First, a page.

We took it back!


Tulsa's voters sent a message today, and let's hope it was loud enough to echo down the corridors of power. Two incumbent councilors who were marked for defeat by the Tulsa Whirled won resounding victories. One challenger came within one vote per precinct of beating a first-term incumbent who was once discussed as a candidate for Mayor. And another challenger -- underfunded, labeled by the elites as a troublemaker -- mopped the floor with a four-term incumbent. We went three out of four in the closely contested races, and given the prevalence of voter irregularities in Oklahoma, the actual result in the fourth race may not be mathematically certain.

The biggest news of the evening was neighborhood activist Jim Mautino's victory over long-time incumbent Art Justis. Jim had a small number of faithful and enthusiastic volunteers. He didn't have much money, but he and his volunteers worked tirelessly. I was happy to have had the chance to pass out flyers with Jim on Sunday afternoon.

Art Justis was out of step with his district and ripe for defeat. Art backed every proposed sales tax increase, while the district usually votes against. Art is a Democrat in a majority Republican district. All that was needed to win was a credible Republican candidate who would run a serious campaign.

The result in District 6 will likely end speculation of a Justis run for State House.

There are probably Republicans out there kicking themselves for taking a pass on this race. They're really kicking themselves if they compounded their error by signing on as "Republicans for Justis" -- a list of endorsements that appeared in the Whirled's eastside supplement last Wednesday.

Jim Mautino got a bit of help, but probably not much, from a special election. Republicans in part of Council District 6 had an extra reason to go to the polls, to vote in a special election primary for Senate District 18. Jeff Johnson of Mayes County was elected and will face State Rep. Mary Easley in the battle to succeed her son Kevin, who has landed a golden term-limit parachute as head of the GRDA.

Councilor Chris Medlock's decisive 60-40 win over former Councilor Darla Hall is a poke in the eye to the Tulsa Whirled. It cements District 2 as a solid Republican seat. In the end Hall only won in her heartland precincts -- west of the river, north of 61st, dominated by Webster High School. When it was created in 1989, District 2 was everything west of the river, plus downtown and the Sand Springs Line west of downtown north of the river. Those boundaries were based on the 1980 census. When the lines were redrawn, south Tulsa had grown so much faster than the rest of the city, that District 2 had to move southwards. After the 2000 census, a clear majority of the district is now east of the river, and the predominant unifying characteristic is not which side of the river, but which school district. The two southernmost precincts west of the river are in the Jenks School District, as are nearly all the precincts east of the river.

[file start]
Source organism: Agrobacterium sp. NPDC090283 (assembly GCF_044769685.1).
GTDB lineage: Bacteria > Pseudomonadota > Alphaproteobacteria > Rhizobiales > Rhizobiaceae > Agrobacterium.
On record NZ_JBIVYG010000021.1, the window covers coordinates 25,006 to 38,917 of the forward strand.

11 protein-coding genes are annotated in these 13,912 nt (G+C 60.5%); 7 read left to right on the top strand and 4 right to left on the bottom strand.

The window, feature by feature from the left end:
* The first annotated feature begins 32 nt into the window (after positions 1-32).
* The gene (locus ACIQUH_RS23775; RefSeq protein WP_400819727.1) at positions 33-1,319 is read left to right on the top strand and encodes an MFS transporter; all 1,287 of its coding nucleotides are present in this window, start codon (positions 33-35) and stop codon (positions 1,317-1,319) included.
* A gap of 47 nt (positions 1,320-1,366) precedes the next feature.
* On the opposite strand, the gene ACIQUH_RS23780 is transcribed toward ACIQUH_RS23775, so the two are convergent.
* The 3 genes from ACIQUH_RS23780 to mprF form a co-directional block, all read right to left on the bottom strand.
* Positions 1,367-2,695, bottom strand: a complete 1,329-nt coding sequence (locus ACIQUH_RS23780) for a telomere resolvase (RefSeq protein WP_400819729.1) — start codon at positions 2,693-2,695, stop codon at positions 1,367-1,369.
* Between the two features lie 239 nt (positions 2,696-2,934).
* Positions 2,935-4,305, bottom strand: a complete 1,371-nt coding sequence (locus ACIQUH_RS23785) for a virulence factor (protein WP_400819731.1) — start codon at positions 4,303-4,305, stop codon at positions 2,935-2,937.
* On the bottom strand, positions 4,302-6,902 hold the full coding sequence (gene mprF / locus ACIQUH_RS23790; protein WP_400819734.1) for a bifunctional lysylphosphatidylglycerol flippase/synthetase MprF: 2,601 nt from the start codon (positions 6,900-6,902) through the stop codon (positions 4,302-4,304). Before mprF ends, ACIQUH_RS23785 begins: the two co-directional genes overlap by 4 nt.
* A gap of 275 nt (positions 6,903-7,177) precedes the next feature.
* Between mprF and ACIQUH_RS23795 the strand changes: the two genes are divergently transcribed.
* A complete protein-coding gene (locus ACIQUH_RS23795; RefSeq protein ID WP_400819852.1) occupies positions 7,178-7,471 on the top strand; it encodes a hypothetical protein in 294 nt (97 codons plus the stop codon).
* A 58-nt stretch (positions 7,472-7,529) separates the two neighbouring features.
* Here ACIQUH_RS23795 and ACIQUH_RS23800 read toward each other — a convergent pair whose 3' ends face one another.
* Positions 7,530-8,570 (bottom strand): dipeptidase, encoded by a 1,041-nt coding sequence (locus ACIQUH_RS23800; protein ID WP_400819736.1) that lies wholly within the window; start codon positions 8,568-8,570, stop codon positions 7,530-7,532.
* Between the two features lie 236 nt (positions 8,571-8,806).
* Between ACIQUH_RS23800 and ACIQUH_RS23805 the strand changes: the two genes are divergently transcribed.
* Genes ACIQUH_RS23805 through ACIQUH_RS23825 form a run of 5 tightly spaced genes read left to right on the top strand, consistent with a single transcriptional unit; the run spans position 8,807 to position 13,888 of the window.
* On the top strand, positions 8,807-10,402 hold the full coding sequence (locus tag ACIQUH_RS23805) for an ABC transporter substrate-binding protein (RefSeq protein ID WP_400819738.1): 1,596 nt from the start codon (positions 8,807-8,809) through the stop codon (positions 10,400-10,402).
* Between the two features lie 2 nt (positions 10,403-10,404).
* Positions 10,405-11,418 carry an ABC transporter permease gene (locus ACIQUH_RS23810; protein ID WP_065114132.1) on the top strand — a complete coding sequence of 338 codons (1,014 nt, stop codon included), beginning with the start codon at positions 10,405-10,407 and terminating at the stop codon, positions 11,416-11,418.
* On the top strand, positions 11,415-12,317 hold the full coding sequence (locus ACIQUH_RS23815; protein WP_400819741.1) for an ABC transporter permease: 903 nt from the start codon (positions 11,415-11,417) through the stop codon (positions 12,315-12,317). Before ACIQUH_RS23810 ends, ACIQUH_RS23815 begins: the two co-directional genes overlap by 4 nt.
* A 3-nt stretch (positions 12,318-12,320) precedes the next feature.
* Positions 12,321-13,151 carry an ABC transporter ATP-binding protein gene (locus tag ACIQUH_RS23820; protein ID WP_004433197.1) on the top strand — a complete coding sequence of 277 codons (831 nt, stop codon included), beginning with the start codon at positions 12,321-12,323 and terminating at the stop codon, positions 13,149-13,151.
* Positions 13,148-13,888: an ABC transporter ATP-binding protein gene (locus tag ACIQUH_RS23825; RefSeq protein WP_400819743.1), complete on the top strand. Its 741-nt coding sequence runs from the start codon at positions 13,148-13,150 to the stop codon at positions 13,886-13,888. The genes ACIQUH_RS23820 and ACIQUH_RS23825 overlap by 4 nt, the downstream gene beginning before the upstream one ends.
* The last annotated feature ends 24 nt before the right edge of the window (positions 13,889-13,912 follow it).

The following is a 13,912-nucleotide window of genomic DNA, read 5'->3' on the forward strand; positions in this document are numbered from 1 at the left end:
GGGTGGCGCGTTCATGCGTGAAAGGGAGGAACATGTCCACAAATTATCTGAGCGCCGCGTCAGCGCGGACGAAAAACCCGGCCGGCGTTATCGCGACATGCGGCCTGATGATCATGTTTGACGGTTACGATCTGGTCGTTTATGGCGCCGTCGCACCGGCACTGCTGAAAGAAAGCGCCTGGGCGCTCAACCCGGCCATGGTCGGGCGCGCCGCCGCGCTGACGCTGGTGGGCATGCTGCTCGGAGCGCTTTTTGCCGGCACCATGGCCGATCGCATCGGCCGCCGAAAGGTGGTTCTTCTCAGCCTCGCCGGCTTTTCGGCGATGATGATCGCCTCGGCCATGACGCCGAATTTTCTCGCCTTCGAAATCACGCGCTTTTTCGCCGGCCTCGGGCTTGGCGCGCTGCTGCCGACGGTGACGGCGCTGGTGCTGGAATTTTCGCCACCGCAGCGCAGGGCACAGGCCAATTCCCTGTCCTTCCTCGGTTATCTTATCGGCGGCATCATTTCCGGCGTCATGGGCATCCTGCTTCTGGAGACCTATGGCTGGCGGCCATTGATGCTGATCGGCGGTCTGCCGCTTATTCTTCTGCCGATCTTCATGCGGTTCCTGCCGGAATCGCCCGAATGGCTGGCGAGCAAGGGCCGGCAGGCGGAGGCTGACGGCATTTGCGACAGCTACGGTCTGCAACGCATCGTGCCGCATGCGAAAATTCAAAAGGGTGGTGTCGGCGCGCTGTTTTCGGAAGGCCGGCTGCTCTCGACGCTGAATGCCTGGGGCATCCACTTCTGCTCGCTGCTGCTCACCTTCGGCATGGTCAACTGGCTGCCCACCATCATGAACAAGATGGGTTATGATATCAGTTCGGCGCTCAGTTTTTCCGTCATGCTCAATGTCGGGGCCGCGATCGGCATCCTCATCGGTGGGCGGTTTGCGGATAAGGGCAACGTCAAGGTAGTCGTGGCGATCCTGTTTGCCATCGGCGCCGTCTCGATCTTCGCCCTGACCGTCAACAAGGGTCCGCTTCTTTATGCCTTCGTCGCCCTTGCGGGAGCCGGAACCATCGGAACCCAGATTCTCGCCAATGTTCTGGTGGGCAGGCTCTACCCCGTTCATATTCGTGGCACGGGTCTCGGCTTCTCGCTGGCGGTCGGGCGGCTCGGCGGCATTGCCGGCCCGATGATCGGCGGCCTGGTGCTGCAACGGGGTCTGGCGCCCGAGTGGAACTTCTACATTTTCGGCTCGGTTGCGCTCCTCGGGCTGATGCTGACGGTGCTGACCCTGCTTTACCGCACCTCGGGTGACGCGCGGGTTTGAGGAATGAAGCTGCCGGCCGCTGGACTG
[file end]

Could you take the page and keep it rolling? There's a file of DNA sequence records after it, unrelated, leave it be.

Far from being a "weak link", as the Whirled labeled him, Chris Medlock is now firmly established on the Council, and his big win validates the political risks he took to do the right thing for the people of this city.

Sam Roop, also running on a shoestring budget, saw off a challenge from retired police officer Andy Phillips. Sam came very close to defeat two years ago, and given the Whirled's attacks on Sam leading up to this election, we all wondered if he could pull it off. Clearly, the voters appreciate his honesty and integrity.

More about the election results later.

About this Entry

This page contains a single entry by Michael Bates published on March 9, 2004 11:51 AM.

Take Back Our City was the previous entry in this blog.

District 3 election voided is the next entry in this blog.

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